Earcon Experiments 2
The previous page showed some hierarchical earcons. This page shows compound earcons (click here to find out more about them). Simply, two earcons are concatenated to produce a new, more complex earcon. You can download a HyperCard stack (400K) containing these earcons.
Figure 1: Open HyperCard compound earcon
Figure 1 shows a compound earcon for Open Hypercard. Click on the icon below to play the earcon. As compound earcons are made of two single earcons joined together the sound files are larger and so will take longer to download. Open Hypercard (112Kb)
Figure 2: Print Write file 2 compound earcon
Figure 2 shows a compound earcon for Print Write file 2. Click on the icon below to play the earcon. Print Write file 2 (112Kb)
The two component earcons have a 0.1 second gap between them to help listeners tell where the first finishes and the second starts, otherwise the sounds are the same as those from the previous page.
The main drawback of compound, or serial, earcons as proposed by
Blattner et al.  is that they can take a long time to play (2.6
seconds for the ones you have just heard). Interactions happen quickly and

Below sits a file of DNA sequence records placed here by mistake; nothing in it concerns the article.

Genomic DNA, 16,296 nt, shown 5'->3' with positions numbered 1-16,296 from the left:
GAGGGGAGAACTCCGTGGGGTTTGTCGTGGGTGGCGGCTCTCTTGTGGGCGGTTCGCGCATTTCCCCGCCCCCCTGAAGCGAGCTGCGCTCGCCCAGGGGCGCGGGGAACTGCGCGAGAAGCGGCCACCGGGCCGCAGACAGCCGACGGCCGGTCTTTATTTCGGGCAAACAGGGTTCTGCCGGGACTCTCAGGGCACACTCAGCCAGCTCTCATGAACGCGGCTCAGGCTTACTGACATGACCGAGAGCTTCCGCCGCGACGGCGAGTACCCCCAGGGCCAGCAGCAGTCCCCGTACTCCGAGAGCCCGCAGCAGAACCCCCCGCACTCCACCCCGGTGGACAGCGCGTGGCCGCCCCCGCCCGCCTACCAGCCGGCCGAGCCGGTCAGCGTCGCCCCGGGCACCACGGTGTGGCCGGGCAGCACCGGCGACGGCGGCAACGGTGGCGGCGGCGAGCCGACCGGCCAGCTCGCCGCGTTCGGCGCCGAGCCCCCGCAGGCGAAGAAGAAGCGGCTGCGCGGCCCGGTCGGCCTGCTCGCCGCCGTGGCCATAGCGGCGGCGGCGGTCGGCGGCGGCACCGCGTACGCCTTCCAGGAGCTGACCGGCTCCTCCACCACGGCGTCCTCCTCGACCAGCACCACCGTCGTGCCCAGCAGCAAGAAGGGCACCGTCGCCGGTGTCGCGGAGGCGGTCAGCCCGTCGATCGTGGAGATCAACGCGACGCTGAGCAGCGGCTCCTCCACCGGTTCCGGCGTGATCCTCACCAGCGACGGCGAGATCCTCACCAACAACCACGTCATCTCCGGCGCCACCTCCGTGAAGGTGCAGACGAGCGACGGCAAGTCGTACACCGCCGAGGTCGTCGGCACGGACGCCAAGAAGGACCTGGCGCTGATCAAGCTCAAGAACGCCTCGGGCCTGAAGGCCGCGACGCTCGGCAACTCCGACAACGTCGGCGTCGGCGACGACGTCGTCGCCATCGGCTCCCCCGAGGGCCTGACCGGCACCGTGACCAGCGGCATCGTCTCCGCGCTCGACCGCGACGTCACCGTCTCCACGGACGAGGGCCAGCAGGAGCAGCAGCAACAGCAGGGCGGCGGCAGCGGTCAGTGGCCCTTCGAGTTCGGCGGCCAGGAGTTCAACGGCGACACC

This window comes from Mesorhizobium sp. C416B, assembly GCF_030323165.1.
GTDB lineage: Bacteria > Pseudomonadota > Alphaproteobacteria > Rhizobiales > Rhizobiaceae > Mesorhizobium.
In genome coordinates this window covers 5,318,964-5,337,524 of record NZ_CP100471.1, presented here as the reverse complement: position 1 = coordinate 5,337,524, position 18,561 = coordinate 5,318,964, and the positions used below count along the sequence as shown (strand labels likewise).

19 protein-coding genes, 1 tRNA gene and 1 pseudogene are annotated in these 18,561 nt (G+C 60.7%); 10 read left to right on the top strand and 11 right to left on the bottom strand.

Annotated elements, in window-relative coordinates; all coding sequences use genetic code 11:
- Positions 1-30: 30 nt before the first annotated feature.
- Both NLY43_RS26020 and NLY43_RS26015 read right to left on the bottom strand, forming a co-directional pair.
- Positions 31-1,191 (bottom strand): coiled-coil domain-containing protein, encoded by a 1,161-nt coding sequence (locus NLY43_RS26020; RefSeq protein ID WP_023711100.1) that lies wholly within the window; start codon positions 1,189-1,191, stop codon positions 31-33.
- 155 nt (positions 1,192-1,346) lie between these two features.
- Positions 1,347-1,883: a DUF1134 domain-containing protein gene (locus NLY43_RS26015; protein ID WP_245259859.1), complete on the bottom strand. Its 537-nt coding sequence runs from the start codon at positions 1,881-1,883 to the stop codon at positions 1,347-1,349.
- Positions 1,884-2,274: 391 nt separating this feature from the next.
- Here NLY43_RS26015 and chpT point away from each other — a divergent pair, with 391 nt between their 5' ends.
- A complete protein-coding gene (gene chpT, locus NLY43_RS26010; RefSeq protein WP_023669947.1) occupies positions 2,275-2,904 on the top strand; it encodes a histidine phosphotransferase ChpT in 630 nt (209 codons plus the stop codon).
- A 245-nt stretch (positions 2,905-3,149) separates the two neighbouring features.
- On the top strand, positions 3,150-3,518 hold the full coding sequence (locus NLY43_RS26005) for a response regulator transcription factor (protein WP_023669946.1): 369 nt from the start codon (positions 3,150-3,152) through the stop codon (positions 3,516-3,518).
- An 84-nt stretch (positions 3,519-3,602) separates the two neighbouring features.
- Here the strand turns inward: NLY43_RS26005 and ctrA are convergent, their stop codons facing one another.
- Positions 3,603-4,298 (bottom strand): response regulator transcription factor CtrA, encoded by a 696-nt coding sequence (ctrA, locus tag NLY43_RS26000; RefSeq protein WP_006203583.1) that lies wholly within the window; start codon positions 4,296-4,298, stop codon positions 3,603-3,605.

audio feedback must be able to keep pace with them. Each motive lasts a
particular length of time depending on its notes and the tempo and these
are then combined to produce longer compound earcons. Compound earcons could
be played more rapidly (at a faster tempo) to overcome this problem but
then errors in recognition may occur.
One alternative method of overcoming this problem is to play the compound
earcon at the same rate but pack the information more densely. This can
be done by playing two earcons in parallel so that they only take
the time of one to play. With parallel compound earcons the individual
parameters can be left as they are for serial earcons but two sounds be
played at the same time. Figure 3 gives an example of serial versus parallel
compound earcons. We performed an experiment to investigate parallel earcons
in more detail (see my publication list
or a journal paper published on this topic
for full detals).
Figure 3: Parallel versus serial compound earcons
If we use the same example as above:
Figure 3: Parallel earcon for Open HyperCard
Open HyperCard (120Kb, Stereo)
Unfortunately, the reduced sound quality makes the parallel earcons difficult to hear. For the actual experiments we performed the sounds were much higher quality.
The results from our experiments showed that recall of parallel earcons was the same as for serial earcons under all conditions. We therefore showed that parallel earcons can be used to speed up the presentation of earcons.